Was early Judaism polytheistic, and were "angels" originaly minor gods? It is supposedly one of the points argued for in the book "Yahweh and the Gods and Goddesses of Canaan". Also, is this view the currently dominant theory on the origins of early judaism, or a pet-theory of a few academics?

I just want to get some additional sources before I accidentally spread misinformation. Also, the source book has according to reviewers broken kindle version, and I don't want to pay 20$ for shipping, so no, I can't just check.

2 Answers 2


This is indeed a widely held view in academia, and has been for a while, although the angels are not always considered "gods." Other gods have been mentioned though. Asherah, for example, was mentioned in two different inscriptions as being the "consort of Yahweh." William Dever devoted a whole book to it (Did God Have a Wife?), and you can see the scholarly criticism of it actually reinforces the idea of widespread polytheism in Judaea. From Wiki:

In his book, William Dever describes archaeological findings in ancient Israel that have produced female figurines, representing female goddesses. Dever, claiming that the biblical authors never refer or allude to such archaeological facts of contemporary life, writes that the biblical authors “did not wish to acknowledge the popularity and the powerful influence of these images" (pg. 184). Benjamin D. Sommer has criticized Dever on this point, saying that "[i]n fact, however, biblical authors constantly acknowledge the widespread polytheism of Israelites, and they mention Israelite goddess worship specifically on a number of occasions (e.g., Book of Jeremiah 7.18, 44.17–19)".

Therefore, Sommer argues that the biblical authors were commonly involved in self-criticism of their nations polytheistic tendencies, from the period of Moses in the wilderness (Book of Exodus 32:4) to the monarchies of Israel and Judah (First Book of Kings 11:5, Second Book of Kings 23:13, Book of Ezekiel 8) and their writings in fact reflect a widespread polytheism in their own day. Even Solomon is reported to have worshipped other gods toward the end of his kingdom.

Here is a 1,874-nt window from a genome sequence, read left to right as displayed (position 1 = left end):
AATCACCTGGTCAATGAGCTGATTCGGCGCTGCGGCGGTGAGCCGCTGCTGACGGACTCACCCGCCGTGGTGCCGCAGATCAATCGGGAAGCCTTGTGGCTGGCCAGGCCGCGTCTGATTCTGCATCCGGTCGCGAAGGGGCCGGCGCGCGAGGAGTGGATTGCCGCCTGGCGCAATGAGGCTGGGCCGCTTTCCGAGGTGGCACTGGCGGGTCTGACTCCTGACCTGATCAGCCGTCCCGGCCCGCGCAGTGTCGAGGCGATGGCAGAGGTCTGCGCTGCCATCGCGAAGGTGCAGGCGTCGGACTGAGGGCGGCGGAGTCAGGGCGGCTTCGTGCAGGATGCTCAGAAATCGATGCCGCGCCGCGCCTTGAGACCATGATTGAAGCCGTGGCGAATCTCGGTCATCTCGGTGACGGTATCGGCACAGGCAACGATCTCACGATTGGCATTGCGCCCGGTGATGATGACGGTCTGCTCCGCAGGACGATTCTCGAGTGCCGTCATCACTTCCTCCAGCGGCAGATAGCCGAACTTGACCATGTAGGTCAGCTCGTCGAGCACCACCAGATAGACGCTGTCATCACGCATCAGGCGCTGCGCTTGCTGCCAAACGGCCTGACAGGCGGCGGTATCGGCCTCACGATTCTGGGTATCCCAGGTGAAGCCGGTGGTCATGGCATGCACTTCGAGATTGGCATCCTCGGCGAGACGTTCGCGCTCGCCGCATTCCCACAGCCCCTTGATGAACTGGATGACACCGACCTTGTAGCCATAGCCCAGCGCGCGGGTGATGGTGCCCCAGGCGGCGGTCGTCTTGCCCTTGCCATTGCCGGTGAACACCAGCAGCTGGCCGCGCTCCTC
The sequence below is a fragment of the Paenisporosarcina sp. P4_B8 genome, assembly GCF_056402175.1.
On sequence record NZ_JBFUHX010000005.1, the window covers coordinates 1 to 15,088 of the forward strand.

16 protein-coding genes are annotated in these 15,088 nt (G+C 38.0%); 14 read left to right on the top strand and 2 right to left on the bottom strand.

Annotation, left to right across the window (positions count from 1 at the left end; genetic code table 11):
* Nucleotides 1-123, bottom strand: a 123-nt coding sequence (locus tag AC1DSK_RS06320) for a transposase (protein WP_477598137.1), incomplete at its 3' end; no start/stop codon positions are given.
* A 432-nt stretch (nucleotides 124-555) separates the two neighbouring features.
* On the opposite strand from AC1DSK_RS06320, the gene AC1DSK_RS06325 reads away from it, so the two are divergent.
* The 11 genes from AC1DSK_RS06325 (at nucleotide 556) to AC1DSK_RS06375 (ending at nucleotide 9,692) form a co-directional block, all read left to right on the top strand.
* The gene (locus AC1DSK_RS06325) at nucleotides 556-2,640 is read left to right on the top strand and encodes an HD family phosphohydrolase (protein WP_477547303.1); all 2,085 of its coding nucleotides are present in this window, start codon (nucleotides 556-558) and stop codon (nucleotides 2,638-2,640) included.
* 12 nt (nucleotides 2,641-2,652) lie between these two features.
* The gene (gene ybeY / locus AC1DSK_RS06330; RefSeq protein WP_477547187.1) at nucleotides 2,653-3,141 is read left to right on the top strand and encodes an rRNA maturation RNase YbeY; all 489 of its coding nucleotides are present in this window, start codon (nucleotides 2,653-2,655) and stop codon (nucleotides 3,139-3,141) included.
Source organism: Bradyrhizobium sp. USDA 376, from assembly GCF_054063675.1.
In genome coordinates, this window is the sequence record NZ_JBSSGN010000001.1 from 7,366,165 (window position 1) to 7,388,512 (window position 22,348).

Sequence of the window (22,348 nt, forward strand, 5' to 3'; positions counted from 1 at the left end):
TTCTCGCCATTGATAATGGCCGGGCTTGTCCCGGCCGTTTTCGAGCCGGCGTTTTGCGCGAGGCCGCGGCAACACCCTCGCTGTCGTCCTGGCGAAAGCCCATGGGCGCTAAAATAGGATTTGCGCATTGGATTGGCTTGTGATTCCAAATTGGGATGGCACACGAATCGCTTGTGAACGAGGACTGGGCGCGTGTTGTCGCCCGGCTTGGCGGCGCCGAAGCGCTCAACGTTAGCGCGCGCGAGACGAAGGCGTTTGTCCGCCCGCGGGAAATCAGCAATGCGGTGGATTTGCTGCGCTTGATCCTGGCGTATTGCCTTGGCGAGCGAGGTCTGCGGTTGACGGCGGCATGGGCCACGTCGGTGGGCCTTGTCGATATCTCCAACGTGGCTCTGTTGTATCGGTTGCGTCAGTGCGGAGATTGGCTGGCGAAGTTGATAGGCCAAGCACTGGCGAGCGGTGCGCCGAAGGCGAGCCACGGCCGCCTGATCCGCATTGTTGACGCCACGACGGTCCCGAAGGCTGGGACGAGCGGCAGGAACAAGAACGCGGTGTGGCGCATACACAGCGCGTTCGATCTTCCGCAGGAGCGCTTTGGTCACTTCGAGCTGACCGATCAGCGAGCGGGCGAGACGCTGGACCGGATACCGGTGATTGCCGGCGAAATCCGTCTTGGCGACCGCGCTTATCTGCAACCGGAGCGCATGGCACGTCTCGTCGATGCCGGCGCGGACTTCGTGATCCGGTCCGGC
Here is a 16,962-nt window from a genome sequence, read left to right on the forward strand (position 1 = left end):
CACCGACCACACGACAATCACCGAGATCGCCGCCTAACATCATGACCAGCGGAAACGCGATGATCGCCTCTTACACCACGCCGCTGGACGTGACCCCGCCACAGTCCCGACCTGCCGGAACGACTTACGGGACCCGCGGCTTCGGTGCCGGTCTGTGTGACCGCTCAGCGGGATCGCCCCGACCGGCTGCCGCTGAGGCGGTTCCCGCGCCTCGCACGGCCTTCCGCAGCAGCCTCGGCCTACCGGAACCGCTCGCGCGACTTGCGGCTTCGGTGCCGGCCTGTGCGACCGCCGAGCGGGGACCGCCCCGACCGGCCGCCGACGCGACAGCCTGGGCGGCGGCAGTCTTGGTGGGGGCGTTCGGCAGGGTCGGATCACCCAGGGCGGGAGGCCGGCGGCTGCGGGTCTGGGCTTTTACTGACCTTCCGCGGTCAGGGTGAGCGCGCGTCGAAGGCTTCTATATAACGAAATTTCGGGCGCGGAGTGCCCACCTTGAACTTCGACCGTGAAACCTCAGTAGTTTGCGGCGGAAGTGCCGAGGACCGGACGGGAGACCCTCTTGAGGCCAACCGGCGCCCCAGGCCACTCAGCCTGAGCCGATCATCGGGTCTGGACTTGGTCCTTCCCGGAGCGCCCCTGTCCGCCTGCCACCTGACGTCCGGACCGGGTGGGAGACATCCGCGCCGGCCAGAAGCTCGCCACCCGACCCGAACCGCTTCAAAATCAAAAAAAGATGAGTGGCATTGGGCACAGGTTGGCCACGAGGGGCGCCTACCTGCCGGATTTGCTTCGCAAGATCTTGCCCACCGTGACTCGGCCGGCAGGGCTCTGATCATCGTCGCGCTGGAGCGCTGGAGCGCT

You can also read about the development of the Israelite pantheon, which was long a henotheistic religion where Yahweh was supreme, on Wik as well.

Notice that the "angels" are seen only as minor divinities. In this regard, their role is probably the same then as it was when it was put down in Tanakh.


Early Judaism was polytheistic, Solomon most definitely worshipped at least seven deities, as was the tradition in Levant and Mesopothamia (hypostasis of Planets). The monotheistic concept appeared in the 6th century before modern era, although the Caanite "Iah" and "Asherah" were worshipped by kings of Juda that used the suffix 'iah (apart from Mannaseh, who was a known pagan) to denote their loyalty to a tribal god. Evolution into "god of gods" was somewhat different. Yet, Even the word "Elohim" was plural and "Yahwe" was a seven-fold emenation of himself (thus the seven-fold model was compacted into one god and his names, starting with El') and was related to Sun deities. Most likely the origin of Elohim were the Assyro-Babylonian Igigi, children of Annuna, the former called Nephilim by Enoch in the 3rd century before modern era. The formation of a single god for a single tribe was formed from a embattled peoples whose "utility" was political.

The Hebrews at that time were close to extinction, after the destruction of Israel and subjugation of Juda, thus a consolidation factor emerged - that of a single deity assigned to this particular tribe. The motive is not new, in ancient China a single deity was also worshipped, way before Akhenatenism. Hellenes and Romans in their universalistic henotheistic panentheism worshipped a single God at least since Plato's times, that was the "e pluribus unum", and it did not contradict the worship of other Gods and Goddesses at all.

In neoplatonic theurgy, much later (I-II century modern era) "he" was instrumentally designated as the "Father" and was understood as an Abyss and an Idea, yet only the High Gods could understand that force. The evolution of this belief among Hebrews meant self-preservation for this peoples, while they were threatened by dilution and destruction. At first he was a lesser god of Canaan, related somehow to Ishkur (god of weather, earthquakes and storms), then the narration went that he defeated Caanite Litan/Lotan (Leviathan) also called Rahab and "in battles of gods" won, which is of course a Hebrew version of this story. This is an extremely short answer to your question.

For a Heathen/Pagan concept of unity among God/Gods check out this comparative table between Platonic - Orphic - Chaldean systems of theology, the elucidation of this complex theology is not related to this topic, so I'll just leave it like that.

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  • 1
    Any evidence for your claims?
    – Harel13
    Oct 6, 2021 at 6:09

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